If Ashley Lamoreaux’s Jeep Cherokee breaks down in the middle of a desert, she doesn’t want—or need—to rely on someone else to fix it.
And for Lamoreaux, that’s a real possibility: While studying abroad in Cape Town last December, she drove a 100cc Sym Scooter across South Africa. The two-week, 3,000-kilometer journey took her through five provinces, from Cape Town to Pietermaritzburg, where she tended to goats, chickens, and cows on a dairy farm during her summer break.
Now, the senior International Studies major can be found watching mechanic tutorials on YouTube, tinkering with engines, and imagining where her passion for international service might take her next.
But it wasn’t always an easy road for Lamoreaux, who received the prestigious Horatio Alger National Scholarship in 2016 to attend her first-choice university, Arcadia. The $25,000 scholarship is awarded to outstanding students who overcame adversity, displaying integrity and perseverance in their pursuit of higher education.
I used academics to distract myself from my home life, so it was an honor to be recognized for the hard work I put in to trying to do better for myself.
- Ashley Lamoreaux
Lamoreaux was just 11 years old when her family home in Exeter, Pa., was destroyed by an intentional explosive. Her childhood remained tumultuous, with her living arrangements in flux, her guardians battling alcoholism, and her father passing away while incarcerated.
“It was a difficult environment to grow up in, to say the least,” said Lamoreaux, who was interviewed by representatives from the Alger association on Nov. 15 and will be one of two students featured in a video about the scholarship. “I used academics to distract myself from my home life, so it was an honor to be recognized for the hard work I put in to trying to do better for myself.”
As one of the nation’s largest financial aid providers, the Alger association assists high school students through funding from its members, many of whom achieved success in the face of hardship. Similarly, Horatio Alger scholars often maintain a commitment to supporting academic opportunities for the next generation of disadvantaged youth.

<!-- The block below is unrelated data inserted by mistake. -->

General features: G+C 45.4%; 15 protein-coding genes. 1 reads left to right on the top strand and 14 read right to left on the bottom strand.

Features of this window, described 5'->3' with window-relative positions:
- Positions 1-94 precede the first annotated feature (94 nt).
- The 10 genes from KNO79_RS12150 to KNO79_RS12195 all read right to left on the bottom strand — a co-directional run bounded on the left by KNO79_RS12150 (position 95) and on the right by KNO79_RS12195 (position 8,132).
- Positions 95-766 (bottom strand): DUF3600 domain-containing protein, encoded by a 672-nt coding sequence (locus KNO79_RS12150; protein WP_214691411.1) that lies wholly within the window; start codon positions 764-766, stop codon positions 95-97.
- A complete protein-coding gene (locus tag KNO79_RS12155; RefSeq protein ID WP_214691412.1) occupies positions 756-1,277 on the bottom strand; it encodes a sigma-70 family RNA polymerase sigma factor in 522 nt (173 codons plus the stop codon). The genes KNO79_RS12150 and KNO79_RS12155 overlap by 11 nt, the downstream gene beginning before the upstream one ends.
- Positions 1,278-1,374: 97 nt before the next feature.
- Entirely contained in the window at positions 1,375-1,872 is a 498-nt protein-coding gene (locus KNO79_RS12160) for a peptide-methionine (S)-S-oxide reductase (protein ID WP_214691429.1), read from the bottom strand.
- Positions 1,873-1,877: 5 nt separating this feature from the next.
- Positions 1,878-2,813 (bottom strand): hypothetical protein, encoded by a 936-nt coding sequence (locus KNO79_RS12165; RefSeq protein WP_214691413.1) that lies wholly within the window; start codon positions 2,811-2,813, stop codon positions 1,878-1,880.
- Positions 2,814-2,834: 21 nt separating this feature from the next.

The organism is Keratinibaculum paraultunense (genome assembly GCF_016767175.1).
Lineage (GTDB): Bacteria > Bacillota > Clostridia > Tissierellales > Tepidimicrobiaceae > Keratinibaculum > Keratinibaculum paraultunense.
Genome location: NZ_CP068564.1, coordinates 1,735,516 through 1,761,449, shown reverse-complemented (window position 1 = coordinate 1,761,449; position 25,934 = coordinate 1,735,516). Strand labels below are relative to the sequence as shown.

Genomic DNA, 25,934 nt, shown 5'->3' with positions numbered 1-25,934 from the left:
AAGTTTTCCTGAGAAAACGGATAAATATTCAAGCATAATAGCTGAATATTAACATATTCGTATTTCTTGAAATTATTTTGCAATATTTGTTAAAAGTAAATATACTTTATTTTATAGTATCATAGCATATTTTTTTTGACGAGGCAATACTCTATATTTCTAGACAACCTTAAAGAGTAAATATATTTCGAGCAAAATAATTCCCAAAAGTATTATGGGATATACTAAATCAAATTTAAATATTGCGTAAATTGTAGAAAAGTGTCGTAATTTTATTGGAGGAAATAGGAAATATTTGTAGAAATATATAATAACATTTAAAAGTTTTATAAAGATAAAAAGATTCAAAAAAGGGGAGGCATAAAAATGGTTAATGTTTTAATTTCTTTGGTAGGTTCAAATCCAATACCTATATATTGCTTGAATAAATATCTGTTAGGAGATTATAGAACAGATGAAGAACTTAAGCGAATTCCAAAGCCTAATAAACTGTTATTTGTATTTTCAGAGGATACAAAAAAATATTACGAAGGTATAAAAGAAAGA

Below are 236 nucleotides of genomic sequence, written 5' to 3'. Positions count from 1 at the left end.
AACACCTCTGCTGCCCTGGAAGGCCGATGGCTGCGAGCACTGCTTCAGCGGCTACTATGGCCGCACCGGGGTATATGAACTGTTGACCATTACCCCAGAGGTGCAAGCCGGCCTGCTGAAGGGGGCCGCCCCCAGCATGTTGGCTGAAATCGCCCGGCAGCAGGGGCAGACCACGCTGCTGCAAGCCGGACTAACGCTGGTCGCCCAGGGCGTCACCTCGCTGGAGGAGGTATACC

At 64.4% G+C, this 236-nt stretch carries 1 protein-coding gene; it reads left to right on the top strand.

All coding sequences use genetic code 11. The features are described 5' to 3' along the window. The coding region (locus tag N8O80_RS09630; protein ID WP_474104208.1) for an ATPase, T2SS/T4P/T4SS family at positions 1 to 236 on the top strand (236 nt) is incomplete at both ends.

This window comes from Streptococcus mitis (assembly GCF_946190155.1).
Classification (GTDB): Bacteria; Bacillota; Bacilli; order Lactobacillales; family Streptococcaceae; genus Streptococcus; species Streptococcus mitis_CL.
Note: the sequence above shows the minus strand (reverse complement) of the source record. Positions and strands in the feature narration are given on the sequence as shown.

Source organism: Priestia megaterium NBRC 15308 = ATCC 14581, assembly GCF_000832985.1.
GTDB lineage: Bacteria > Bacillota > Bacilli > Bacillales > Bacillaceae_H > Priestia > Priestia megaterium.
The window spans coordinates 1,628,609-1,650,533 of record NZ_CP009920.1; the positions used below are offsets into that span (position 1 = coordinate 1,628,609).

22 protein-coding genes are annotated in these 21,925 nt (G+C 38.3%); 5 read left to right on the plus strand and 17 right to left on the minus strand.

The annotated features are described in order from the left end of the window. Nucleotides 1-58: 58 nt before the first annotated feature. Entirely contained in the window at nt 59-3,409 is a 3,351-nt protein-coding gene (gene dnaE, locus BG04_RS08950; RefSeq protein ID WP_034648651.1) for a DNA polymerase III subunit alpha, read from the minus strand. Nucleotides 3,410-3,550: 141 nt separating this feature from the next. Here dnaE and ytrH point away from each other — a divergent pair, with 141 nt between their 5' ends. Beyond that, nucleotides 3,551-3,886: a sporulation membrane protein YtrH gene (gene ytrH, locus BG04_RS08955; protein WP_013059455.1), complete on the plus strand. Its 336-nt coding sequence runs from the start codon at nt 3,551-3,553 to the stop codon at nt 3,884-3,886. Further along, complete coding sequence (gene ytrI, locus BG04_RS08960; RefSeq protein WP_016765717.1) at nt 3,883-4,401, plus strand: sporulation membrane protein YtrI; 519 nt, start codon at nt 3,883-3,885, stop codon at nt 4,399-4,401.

As a senior at Wyoming Area High School, Lamoreaux found an ideal match in Arcadia’s international opportunities and global community. In addition to her academic year in Cape Town, she picked up a French minor and studied in Stirling, Scotland, through the University’s First-Year Study Abroad Experience (FYSAE).
“I knew from the get-go that I wanted a future that involved traveling,” said Lamoreaux, who learned to embrace the unexpected after breaking her foot on a volunteer trip to Thailand when she was 16. “Career-wise, I wanted to get into international development, get my Teaching English as a Foreign Language certificate, and teach overseas.”
With TEFL certification still on her to-do list, Lamoreaux says the rest is up in the air: She’s considered joining the Peace Corps, moving back to Northeastern Pennsylvania to save money for travel, or relocating to Serbia for a volunteer opportunity that would allow her to train as a mechanic. Lamoreaux’s father, who worked as a mechanic before the destruction of their home, shared her interest in auto repair, passing the technical skills he developed on to his daughter.
An “interdisciplinary individual,” Lamoreaux is also evolving as a guitarist. The solo artist—who counts staying in Philadelphia, applying for local jobs, and joining a band among her many options—will play one of her first (paid) gigs on campus this Saturday, Nov. 23.
And if she has a bit of free time? Lamoreaux has her sights set on the Rickshaw Run, a two-and-a-half-week tuk-tuk race across India. Her interest, of course, lies in the challenge—Lamoreaux listed “[the rickshaw] breaking down, and having to fix it” as one of the event’s perks.
“I don’t really know what I’m going to do after graduation,” shared Lamoreaux. “But in whatever order, I feel like I’ll do all of these things.”